Bartholomew Dillon

Sir Bartholomew Dillon (died 1533) was a leading Irish judge of the sixteenth century who held the offices of Chief Baron of the Irish Exchequer and Chief Justice of the King's Bench in Ireland.

He was born at Riverstown, County Meath, eldest son of Sir James Dillon, Baron of the Exchequer, and his wife Elizabeth Bathe, daughter of Bartholomew Bathe of Dollardstown Castle, Athy, County Kildare.

He married twice: his first wife was Elizabeth Barnewall, daughter of Thomas Barnewall of Irishtown, and his second wife was Elinor Plunkett, daughter of Edmond Plunkett, 4th Baron Killeen.[1] He had one son, Thomas, and a daughter, Ismay, who married James Fleming, a grandson of James Fleming, 7th Baron Slane, and was the mother of Thomas Fleming, 10th Baron Slane.

His younger brother founded the branch of the family which held the title Earl of Roscommon. By birth and marriage the Dillon brothers belonged to the small Anglo-Irish ruling class of the Pale.

He was an official in the Court of Exchequer (Ireland) by 1505 and became a Baron of the Exchequer in 1507. He was appointed Chief Baron in 1514 but removed after a year, for reasons which are unclear. He was Deputy Treasurer of Ireland from 1516 to 1522, when he became a judge of the Court of King's Bench (Ireland). In 1533 he was made Lord Chief Justice of the King's Bench for Ireland but died suddenly soon after.[2]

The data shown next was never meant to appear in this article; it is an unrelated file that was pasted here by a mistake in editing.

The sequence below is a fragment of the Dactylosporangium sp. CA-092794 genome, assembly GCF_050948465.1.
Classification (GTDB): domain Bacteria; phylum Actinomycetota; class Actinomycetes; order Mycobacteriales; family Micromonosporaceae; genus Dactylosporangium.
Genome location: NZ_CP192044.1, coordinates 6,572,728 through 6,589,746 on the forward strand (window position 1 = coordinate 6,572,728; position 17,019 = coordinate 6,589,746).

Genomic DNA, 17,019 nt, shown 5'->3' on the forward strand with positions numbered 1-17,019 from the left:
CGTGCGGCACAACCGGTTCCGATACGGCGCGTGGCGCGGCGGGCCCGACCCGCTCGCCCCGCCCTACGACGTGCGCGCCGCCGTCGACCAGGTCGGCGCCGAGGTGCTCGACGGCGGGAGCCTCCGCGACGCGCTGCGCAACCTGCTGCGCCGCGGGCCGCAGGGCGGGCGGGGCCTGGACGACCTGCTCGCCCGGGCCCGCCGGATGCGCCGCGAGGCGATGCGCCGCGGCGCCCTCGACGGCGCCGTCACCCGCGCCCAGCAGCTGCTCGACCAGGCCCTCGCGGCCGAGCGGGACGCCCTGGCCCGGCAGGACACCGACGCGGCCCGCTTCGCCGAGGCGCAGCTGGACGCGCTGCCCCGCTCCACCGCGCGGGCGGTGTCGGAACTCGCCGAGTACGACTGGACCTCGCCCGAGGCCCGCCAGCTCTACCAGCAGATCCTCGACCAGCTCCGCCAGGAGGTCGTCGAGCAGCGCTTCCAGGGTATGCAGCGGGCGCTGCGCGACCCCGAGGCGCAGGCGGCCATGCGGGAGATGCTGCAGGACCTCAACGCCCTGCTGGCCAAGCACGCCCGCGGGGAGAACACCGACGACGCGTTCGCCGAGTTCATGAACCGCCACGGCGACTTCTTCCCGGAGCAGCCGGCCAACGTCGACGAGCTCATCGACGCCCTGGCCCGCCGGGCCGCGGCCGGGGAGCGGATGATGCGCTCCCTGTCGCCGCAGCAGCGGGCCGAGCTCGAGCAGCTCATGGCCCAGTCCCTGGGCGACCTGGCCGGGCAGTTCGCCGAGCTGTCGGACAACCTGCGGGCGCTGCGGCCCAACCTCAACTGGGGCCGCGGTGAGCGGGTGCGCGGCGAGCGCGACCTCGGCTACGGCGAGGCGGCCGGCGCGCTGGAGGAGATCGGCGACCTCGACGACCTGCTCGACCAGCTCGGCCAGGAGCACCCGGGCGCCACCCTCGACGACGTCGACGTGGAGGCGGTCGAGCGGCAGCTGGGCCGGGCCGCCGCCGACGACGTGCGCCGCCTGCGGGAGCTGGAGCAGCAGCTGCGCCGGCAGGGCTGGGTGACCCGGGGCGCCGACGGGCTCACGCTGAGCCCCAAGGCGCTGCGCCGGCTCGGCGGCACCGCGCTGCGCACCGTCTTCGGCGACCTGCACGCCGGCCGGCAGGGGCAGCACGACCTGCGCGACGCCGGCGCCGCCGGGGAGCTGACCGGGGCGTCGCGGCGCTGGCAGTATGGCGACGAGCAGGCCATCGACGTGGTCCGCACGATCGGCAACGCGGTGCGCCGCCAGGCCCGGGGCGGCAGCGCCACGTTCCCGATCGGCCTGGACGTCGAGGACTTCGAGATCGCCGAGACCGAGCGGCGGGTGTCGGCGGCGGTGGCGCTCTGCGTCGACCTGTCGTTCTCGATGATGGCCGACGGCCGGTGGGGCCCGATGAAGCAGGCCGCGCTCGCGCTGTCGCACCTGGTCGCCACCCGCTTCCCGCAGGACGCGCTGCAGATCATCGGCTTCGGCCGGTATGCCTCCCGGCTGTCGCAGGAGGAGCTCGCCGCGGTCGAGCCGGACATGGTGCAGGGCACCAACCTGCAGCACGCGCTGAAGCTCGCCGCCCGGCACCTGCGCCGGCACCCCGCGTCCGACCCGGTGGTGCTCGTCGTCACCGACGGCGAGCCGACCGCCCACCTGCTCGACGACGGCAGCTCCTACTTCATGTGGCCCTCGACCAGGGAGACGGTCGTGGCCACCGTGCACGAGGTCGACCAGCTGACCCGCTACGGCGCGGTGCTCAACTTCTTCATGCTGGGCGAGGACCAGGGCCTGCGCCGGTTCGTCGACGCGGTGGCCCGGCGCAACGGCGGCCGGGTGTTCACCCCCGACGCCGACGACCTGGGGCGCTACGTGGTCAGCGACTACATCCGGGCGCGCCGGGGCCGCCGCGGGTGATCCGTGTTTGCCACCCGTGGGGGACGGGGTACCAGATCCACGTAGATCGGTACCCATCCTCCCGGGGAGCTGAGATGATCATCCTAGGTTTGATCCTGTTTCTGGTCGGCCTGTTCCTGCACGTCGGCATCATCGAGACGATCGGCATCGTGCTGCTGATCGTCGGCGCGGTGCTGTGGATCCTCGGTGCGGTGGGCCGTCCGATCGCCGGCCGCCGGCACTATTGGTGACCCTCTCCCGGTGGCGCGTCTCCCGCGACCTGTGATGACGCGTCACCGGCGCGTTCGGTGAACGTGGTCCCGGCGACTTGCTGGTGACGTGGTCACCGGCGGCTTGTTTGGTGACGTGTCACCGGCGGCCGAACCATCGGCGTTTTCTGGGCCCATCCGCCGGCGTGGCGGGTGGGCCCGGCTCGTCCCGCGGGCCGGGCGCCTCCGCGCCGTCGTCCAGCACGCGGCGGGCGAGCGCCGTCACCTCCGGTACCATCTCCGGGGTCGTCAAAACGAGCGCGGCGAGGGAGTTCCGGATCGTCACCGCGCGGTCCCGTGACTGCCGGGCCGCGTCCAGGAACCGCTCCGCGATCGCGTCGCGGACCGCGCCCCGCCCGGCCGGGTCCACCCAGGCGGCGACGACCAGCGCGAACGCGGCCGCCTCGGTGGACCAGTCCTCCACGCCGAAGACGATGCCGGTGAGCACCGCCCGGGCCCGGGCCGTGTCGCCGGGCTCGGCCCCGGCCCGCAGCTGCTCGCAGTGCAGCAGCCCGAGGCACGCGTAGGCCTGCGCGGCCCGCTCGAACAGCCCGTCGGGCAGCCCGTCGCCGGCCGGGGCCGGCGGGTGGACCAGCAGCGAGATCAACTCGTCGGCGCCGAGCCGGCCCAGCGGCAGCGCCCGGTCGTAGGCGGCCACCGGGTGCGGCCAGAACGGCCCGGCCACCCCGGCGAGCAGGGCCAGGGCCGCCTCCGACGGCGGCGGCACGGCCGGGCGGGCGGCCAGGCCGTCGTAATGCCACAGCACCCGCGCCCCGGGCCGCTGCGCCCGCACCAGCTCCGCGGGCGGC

According to Elrington Ball, at a time when the Irish ruling class were deeply split between supporters (the so-called Geraldines) and opponents of the 9th Earl of Kildare, Dillon was one of the most prominent Geraldines, and spent much of his time in England defending the Earl of Kildare's interests.[3]


  1. Lodge, John and Archdall, Mervyn "Peerage of Ireland" Dublin 1789
  2. Ball, F. Elrington The Judges in Ireland 1221-1921 John Murray London 1926
  3. Judges in Ireland
Legal offices
Preceded by
Patrick Bermingham
Lord Chief Justice of Ireland
Succeeded by
Patrick Finglas

This article is issued from Wikipedia. The text is licensed under Creative Commons - Attribution - Sharealike. Additional terms may apply for the media files.